After several kilometers and one or two steep climbs, we came to a place typical of the southern Gulf Islands of British Columbia — a hillside sparsely treed with Douglas firs and arbutus, and scattered clumps of juniper, hairy manzanita, and bearberry. Moss was abundant on the rocky outcrops and cliffs, with licorice ferns growing from it. The place was completely natural but looked landscaped. No, more than that — it looked magical, as though inhabited by nature spirits. And indeed, we heard an unfamiliar sound at times, a distant, rhythmic wheezing, like someone sawing wood with a hand saw. I now suspect it was made by male grouse flapping their wings as part of their spring courtship routines. Every now and then, we heard the strident double whistle of a pheasant, but we never saw anyone else there, either human nor animal.
I can’t remember how many expeditions we made to this delightful place. At least three, but probably no more than half a dozen. By June, my annual pollen allergy (which has since vanished, one of the benefits of growing older) made outdoor activities miserable. Then summertime holidays and activities took over, and for whatever other reason, we never went back.
I’ve made a couple of tourist-type trips to that island in the past few decades, showing the sights to visiting friends, but until now haven’t made a systematic search for this special place. Recently, I revisited the area by way of Google Maps and Street View, zooming in on the locale, navigating by names of roads I remembered, finally switching to satellite and Street View. I followed various roads, floating along like a ghost, turning this way and that, looking for the familiar.
It was a weird and dreamlike experience, and ultimately not satisfying. Although invisible, I couldn’t trespass on private property or go beyond the point where the car with the cameras stopped. Any number of inviting little roads had to remain unexplored. Frustrating but compelling. Eventually I stumbled on a photo someone had taken that looked a lot like the terrain I remembered.
Now I’m planning a real life visit. It’s not that far from where I live, and would make a pleasant day trip. I’m telling myself to temper my expectations for such a sentimental journey. Because what I really wanted to do on my virtual visit was to zoom in, press a button, and be back there, half a century ago, a child of twelve or thirteen, enchanted by the beauty I had discovered. But the eyes and brain are different now, shaped by the experiences of fifty years, and that means any new experience will be different as well.
I’ve been a gardener for thirty-five years, during which I’ve learned a few things. These thoughts recur regularly as I work in the garden, so I decided to write them down, in case other gardeners may find them helpful.
When in doubt, clip the lawn edges. Nothing spruces up a garden (at least the lawn-plus-perennial-beds kind) faster than this. Even a “yard” with a lawn and a few sad shrubs can be made to look like a garden in the making by defining some edges and fluffing up bare soil. Spreading compost around is the finishing touch.
Before stepping into a bed or planting, decide exactly where to put your feet. Those size 8s can snap and squash innocent plants. Pick spots where they’ll do the least damage, both to plants and your body, especially if you need to hold a position while tying, digging, or pruning. Balancing on one foot while twisting yourself into a pretzel shape is not recommended.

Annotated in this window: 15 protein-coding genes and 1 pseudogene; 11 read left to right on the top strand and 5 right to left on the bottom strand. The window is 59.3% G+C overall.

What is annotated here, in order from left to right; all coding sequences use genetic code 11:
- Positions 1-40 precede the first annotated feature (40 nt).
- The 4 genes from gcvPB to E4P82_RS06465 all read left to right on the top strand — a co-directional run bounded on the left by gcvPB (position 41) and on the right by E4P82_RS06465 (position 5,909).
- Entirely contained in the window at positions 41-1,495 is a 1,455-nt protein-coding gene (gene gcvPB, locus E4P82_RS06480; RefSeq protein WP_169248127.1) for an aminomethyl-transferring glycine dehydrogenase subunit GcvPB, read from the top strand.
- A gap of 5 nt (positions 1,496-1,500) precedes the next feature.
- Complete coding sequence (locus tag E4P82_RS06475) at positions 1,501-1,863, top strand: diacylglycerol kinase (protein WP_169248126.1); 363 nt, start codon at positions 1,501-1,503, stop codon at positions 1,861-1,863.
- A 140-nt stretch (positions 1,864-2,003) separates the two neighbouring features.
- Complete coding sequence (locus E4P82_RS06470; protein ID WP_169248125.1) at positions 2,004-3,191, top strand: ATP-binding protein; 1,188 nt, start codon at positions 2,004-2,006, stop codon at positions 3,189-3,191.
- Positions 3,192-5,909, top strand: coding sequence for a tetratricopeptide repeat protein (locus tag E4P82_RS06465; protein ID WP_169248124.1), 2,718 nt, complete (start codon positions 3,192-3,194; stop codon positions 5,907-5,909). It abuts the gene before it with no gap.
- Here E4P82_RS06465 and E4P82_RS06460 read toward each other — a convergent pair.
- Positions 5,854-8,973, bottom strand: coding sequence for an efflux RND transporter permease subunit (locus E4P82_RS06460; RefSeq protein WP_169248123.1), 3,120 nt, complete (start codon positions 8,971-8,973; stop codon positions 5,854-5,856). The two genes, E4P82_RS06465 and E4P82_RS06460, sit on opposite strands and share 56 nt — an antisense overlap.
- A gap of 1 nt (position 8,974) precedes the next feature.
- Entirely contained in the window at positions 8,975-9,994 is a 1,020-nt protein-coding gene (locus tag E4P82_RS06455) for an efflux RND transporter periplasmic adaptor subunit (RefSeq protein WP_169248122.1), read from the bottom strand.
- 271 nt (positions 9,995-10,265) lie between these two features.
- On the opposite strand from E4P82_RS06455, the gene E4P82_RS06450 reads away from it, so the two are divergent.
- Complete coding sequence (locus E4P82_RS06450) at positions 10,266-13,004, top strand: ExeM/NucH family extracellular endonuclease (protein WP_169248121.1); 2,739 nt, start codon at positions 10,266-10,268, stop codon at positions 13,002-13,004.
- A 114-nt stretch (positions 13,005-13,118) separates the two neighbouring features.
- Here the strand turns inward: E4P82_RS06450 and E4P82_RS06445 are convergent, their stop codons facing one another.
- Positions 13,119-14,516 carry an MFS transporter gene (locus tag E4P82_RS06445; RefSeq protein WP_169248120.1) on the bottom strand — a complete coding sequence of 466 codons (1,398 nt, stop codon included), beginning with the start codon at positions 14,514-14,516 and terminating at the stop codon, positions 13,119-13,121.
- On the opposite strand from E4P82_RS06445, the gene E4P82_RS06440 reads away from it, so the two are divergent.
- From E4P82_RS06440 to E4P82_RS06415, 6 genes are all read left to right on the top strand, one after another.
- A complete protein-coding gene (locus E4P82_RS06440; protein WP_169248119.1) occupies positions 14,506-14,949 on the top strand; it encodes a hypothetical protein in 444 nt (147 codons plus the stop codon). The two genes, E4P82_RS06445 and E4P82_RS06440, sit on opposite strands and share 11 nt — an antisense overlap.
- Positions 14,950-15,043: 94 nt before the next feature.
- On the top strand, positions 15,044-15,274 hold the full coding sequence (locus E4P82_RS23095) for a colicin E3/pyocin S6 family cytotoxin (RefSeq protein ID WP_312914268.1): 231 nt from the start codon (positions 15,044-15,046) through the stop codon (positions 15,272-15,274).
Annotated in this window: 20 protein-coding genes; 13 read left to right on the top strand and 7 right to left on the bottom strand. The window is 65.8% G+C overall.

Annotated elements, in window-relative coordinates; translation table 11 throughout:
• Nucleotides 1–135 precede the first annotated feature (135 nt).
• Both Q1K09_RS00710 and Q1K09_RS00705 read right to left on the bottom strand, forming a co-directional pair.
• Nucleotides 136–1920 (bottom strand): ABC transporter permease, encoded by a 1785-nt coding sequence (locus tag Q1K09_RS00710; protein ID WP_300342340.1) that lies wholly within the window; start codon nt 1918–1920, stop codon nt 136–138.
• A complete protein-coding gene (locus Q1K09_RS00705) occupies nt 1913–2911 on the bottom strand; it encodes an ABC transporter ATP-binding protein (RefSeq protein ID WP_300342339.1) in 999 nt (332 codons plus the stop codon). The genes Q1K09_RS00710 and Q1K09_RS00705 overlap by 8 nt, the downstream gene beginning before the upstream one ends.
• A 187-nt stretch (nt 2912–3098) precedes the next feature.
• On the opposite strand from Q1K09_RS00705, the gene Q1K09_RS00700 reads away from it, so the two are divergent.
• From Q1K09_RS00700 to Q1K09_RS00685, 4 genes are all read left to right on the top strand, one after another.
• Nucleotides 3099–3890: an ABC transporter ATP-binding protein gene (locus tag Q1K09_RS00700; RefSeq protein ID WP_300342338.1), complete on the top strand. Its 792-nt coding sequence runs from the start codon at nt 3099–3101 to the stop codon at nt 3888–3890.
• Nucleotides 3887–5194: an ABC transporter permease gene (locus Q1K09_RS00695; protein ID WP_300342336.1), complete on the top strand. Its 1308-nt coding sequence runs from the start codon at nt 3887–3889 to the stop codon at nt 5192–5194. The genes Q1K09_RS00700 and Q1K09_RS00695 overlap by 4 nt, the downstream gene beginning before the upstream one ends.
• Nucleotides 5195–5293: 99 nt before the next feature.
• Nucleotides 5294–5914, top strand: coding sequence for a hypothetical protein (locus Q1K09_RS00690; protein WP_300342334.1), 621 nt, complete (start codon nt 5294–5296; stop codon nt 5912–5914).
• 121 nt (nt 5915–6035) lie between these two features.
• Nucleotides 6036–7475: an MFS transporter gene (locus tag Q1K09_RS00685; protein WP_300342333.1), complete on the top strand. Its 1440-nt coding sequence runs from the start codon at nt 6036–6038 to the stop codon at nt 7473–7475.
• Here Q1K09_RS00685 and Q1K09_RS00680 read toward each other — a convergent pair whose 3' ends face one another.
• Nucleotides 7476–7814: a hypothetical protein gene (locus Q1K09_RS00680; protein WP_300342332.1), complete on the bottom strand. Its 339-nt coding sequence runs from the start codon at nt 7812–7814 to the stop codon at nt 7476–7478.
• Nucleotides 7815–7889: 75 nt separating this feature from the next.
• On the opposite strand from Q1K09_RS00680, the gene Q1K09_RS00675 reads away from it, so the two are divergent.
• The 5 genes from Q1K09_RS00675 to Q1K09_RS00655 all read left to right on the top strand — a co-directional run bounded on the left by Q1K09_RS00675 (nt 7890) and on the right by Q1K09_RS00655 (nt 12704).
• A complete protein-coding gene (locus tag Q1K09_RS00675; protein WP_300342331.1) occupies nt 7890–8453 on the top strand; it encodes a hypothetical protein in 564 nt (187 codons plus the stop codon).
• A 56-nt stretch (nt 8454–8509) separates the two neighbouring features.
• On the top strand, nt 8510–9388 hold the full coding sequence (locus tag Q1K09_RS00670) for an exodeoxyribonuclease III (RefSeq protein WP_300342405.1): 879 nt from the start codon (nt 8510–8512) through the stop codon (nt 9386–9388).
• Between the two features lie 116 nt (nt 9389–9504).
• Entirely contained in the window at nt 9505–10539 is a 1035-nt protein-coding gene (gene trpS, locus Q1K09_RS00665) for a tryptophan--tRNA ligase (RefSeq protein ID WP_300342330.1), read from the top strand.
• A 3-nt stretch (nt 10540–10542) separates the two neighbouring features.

In summer-dry places, delay watering as long as you can, to encourage plants to grow deep roots. Once you do start watering, make a schedule and water each area regularly, abiding by local watering restrictions. Keep a record of what area was watered and when.
Learn how to deadhead the plants in your garden and do it regularly. Deadheading extends bloom time and prevents excessive self-seeding. It also forces you to pay attention to the forms and structures of your plants.
Learn how to propagate plants from seed, cuttings, and divisions. These are cheap ways to increase desirable plants, and doing this stuff is a great way to really know plants, way more than buying nursery-grown specimens.
Learn how to prune. It’s not brain surgery (since plants don’t have brains, and you do). If in doubt, cut less. You can always cut more, but once you’ve cut something, you can’t stick it back on. When in doubt, stop, look, and think.
If a newly-acquired perennial or shrub shows suckering or vigorously spreading tendencies (I’m looking at you, Mahonia aquifolium!), decide right away if that’s okay with you. If not, either remove the plant and get rid of it, or make an effective management plan. Hoping the plant will change its ways isn’t an option.
Don’t try to change your garden into something it isn’t. You’re stuck with the fundamentals (climate, soil, topography), so you may as well live with them. If you’re determined to turn your sandy seaside garden into a mountain meadow, be prepared to labour endlessly. (Gardening involves enough labour as it is.)
Accept that the garden will change, no matter what you do, and not always as you intend. That 2010 picture at the beginning of the post is a good reminder of this truth. Some plants will die out and others will thrive. Not always the ones you want, of course.
Don’t believe all the advice you read, even this post books and articles by writers you esteem. Every garden is different, and gardening is a hands-on business. Learn by doing. On the other hand, reading about other gardeners’ thoughts and experiences can be a comfort and a joy.
Keep in mind that your garden is a place in which to engage in gardening (i.e., digging, planting, weeding, deadheading, edging, watering, and gazing in wonder). It’s not a status symbol, contest, or race. But your garden is also a home for various creatures — birds, squirrels, insects, etc. Think about that before making drastic changes, such as tree removal.